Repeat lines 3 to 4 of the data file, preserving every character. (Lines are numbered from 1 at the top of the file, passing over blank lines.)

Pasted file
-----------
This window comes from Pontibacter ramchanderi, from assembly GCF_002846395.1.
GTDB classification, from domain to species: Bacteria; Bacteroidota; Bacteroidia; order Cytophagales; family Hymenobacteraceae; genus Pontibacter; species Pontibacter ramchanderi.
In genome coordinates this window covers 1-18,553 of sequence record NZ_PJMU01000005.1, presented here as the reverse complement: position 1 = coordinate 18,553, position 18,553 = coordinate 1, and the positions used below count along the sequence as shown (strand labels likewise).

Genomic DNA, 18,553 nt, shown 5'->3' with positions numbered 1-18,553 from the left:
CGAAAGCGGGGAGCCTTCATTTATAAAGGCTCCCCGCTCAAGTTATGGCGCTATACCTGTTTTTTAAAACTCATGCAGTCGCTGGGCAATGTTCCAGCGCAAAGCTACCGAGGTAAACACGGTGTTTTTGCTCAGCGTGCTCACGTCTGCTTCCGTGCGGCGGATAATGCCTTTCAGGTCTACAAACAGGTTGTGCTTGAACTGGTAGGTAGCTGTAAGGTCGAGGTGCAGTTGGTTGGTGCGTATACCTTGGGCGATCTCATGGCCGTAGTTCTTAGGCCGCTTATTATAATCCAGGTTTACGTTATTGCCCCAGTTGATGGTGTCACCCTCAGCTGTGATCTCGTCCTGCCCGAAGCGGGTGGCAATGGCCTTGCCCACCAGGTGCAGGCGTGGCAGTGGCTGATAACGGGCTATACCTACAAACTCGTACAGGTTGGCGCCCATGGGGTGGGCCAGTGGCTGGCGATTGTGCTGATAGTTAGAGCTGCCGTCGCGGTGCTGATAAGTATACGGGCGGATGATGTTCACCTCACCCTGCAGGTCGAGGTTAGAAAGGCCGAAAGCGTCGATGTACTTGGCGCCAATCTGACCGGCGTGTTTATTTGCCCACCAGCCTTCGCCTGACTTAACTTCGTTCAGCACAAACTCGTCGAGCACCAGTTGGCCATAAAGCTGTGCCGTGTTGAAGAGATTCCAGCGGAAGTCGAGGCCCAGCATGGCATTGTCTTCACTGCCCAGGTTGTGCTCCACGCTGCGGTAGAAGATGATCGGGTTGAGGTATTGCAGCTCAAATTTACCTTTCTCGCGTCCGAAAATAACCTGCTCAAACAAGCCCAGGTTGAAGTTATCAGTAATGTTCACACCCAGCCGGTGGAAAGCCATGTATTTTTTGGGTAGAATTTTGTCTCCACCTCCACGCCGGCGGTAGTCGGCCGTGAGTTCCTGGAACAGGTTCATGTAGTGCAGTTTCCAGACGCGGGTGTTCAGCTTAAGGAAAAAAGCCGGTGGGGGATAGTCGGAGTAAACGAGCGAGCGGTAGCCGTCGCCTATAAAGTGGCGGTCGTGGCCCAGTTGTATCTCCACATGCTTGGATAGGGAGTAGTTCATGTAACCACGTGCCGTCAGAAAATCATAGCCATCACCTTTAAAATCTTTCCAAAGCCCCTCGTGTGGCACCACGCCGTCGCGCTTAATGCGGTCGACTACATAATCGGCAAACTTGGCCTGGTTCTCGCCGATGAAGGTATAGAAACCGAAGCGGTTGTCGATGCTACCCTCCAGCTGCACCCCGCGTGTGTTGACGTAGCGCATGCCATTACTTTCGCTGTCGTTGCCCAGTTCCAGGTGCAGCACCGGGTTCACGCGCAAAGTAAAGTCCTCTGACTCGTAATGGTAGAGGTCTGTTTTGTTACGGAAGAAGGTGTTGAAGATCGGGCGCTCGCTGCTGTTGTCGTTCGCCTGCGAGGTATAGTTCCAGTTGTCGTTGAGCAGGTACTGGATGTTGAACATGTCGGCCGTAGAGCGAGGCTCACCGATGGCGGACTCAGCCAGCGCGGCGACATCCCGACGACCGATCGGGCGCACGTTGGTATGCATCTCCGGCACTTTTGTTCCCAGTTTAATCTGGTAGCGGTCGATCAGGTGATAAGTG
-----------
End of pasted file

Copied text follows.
In genome coordinates this window covers 1-18,553 of sequence record NZ_PJMU01000005.1, presented here as the reverse complement: position 1 = coordinate 18,553, position 18,553 = coordinate 1, and the positions used below count along the sequence as shown (strand labels likewise).

Genomic DNA, 18,553 nt, shown 5'->3' with positions numbered 1-18,553 from the left: